While North-African looking people were regularly stopped because of potential illegal stay, especially when their car had a foreign license plate, officers also indicated a few times that a stop involving young Moroccan-looking men was primarily based on crime-related reasons. It was commonly believed that young men with Moroccan or, more generally, North-African backgrounds are disproportionally involved in crime, particularly drug-related offences.
However, most frequently and openly associated with criminal behaviour were people from Central and Eastern European countries, primarily Bulgarians and Romanians, and to a lesser extent Hungarians and Polish. This was reflected in the relatively large number of vehicles with Eastern European license plates being stopped. Officers regularly indicated that a Bulgarian or Romanian license plate was sufficient reason for them to make a check, driven by a variety of risks that range from mobility-related offences like human trafficking and false identification papers to more mundane crimes such as pickpocketing and theft. One officer illustrated this perception as follows:
And the Bulgarians and the Romanians, and especially the Bulgarians are known for false papers and Romanians too, but Romanians are also well known for pickpocketing etcetera, human trafficking.
The Role of Class
Within the racial profiling debate it has been argued that there is a need to take issues of class into consideration. In our research social class played a crucial role in officers’ suspicions towards Eastern Europeans. The main explanations officers gave for the high levels of crime among Eastern Europeans were the expansion of the European Union and subsequent freedom of movement for Eastern European citizens, in combination with vast differences in average income between Eastern and Western European countries. Here, mobility sits at the core of the perceived problem, with nationality being intrinsically linked to class issues. As one officer stated:
You have to imagine, these people come from a part of Europe where the average income is quite low. Between 200 and 400 euros for a weekend in the Netherlands is for these people very expensive. Are they hiring a hotel room for the weekend, what are these people doing here? It’s not bad, they can just go on holiday but of course that raises suspicion so you need to come up with a story.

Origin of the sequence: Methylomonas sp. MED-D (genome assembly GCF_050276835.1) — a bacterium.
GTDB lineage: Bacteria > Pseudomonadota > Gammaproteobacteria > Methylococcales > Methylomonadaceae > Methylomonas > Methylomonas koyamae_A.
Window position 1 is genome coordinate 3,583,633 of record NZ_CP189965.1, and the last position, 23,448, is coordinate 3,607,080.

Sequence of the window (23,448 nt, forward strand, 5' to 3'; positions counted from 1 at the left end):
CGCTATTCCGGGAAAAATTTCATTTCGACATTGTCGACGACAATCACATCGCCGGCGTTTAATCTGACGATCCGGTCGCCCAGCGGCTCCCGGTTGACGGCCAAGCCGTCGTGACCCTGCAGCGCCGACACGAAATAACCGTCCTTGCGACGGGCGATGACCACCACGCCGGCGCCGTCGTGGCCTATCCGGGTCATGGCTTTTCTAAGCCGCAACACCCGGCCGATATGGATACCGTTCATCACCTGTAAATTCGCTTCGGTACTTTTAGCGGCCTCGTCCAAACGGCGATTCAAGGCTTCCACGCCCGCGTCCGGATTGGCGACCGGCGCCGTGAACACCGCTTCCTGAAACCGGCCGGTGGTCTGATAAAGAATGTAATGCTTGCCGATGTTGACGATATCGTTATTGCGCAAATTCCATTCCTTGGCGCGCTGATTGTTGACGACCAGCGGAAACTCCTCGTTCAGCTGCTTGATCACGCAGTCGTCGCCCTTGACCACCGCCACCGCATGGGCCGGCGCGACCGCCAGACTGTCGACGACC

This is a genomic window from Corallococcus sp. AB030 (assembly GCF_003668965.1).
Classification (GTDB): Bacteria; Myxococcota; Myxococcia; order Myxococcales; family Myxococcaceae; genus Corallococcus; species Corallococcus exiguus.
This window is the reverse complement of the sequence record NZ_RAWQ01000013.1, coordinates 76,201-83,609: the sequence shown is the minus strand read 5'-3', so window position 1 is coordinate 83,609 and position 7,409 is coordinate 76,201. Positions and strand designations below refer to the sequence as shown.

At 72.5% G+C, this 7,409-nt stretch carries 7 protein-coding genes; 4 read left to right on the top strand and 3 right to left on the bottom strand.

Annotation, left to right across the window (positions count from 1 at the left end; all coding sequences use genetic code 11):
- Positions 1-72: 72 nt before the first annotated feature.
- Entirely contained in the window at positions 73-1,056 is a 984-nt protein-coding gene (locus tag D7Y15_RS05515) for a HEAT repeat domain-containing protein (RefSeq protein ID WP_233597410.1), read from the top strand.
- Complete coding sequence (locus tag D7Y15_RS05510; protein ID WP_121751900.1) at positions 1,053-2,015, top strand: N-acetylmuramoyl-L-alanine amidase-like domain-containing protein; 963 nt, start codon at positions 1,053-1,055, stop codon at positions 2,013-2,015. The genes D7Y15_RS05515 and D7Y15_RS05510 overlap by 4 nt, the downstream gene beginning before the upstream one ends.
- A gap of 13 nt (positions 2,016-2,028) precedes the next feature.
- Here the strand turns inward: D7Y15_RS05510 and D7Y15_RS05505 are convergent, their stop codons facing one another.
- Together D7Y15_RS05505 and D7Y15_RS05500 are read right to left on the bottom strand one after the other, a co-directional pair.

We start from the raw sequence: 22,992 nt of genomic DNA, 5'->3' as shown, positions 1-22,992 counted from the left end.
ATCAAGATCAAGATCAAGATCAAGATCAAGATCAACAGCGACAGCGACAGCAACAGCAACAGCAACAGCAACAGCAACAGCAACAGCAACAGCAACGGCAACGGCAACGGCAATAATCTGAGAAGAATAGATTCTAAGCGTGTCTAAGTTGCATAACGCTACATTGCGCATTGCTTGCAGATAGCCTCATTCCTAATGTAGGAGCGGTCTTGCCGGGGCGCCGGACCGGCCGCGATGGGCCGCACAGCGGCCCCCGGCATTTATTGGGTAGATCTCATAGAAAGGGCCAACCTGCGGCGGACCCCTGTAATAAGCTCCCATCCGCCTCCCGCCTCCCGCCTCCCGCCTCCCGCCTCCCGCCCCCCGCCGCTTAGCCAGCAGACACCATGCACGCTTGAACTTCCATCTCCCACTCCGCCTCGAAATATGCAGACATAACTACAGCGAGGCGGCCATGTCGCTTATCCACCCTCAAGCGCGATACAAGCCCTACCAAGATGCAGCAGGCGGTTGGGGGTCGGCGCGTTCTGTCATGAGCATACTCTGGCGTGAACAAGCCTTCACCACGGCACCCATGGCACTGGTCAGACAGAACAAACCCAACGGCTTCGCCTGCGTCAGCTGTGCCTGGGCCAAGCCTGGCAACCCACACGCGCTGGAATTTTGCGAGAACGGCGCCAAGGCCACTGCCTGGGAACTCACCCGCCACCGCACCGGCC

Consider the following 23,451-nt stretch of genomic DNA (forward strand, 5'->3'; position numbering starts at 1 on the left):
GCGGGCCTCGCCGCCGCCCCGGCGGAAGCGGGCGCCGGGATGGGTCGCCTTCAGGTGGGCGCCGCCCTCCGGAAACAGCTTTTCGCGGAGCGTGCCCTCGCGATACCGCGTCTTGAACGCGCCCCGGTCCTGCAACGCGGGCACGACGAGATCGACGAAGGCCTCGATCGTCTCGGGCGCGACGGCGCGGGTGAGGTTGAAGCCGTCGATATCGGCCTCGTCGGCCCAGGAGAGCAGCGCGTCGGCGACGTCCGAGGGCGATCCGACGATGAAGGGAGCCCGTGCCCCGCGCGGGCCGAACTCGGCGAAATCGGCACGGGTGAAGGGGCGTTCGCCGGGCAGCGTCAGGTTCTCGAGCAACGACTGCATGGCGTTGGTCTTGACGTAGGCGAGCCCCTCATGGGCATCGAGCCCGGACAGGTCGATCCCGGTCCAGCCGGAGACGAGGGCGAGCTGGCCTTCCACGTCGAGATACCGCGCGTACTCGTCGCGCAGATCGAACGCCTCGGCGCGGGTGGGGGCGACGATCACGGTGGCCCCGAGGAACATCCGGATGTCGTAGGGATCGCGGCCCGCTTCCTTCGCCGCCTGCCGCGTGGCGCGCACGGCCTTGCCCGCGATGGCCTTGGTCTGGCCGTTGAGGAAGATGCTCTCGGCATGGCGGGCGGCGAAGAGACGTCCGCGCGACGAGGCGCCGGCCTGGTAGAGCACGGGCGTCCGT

At the same time, it’s interesting to note that such beliefs were far from static. Whereas Poland was deemed a risky country of origin in earlier years, officers regularly stated that the Polish nowadays were in possession of the right paperwork and documentation and just came to the Netherlands to work.
Complex and Shifting Risk Profiles
Selection processes are inherent to the MSM controls and, in a broader sense, to policing in general. Dutch border policing officers have little choice but to rely upon selection criteria, but the ambiguity about the exact aim and scope of the instrument means that migration-related factors freely interact with broader security considerations as rationales for stops. Moreover, there are no concrete guidelines for officers which make clear how they should conduct immigration checks without taking into account that people ‘look’ like immigrants, among other reasons. In the Dutch border areas, ethnic, racial, and national categories intersect in various and shifting ways with age, class, gender, and other factors to create a variety of risk profiles that sit at the juncture of crime, security, and migration. Whereas foreign appearance is used as an important indicator for the possibility of illegal stay, other factors are invoked to create a variety of ‘risk’ profiles, including assumptions about the high criminal propensity of certain ethnic or national groups. It seems that officers’ actions are going beyond the official aim of the MSM and approved factors and indicators.
As such, the lack of clarity on a political and policy level translates into the targeting of groups that are not necessarily interesting in the context of what’s supposed to be primarily an immigration control. There is a large Moroccan population in the Netherlands that can no longer be seen as foreign. Similarly, the heavy reliance on nationality―indicated by the license plate of the vehicle―as a risk category is not without problems in light of the fundamental right to freedom of movement that all EU citizens should enjoy. Based on their alleged involvement in various forms of (cross-border) crime, Eastern European citizens are one of the primary targets of the MSM, and therefore don’t benefit to the fullest from the purported EU space of justice, freedom, and security.
How to cite this blog post (Harvard style):
Brouwer, J. (2016) (Cr)immigrant Framing in Dutch Border Areas. Available at: https://www.law.ox.ac.uk/research-subject-groups/centre-criminology/centreborder-criminologies/blog/2016/02/crimmigrant (Accessed [date]).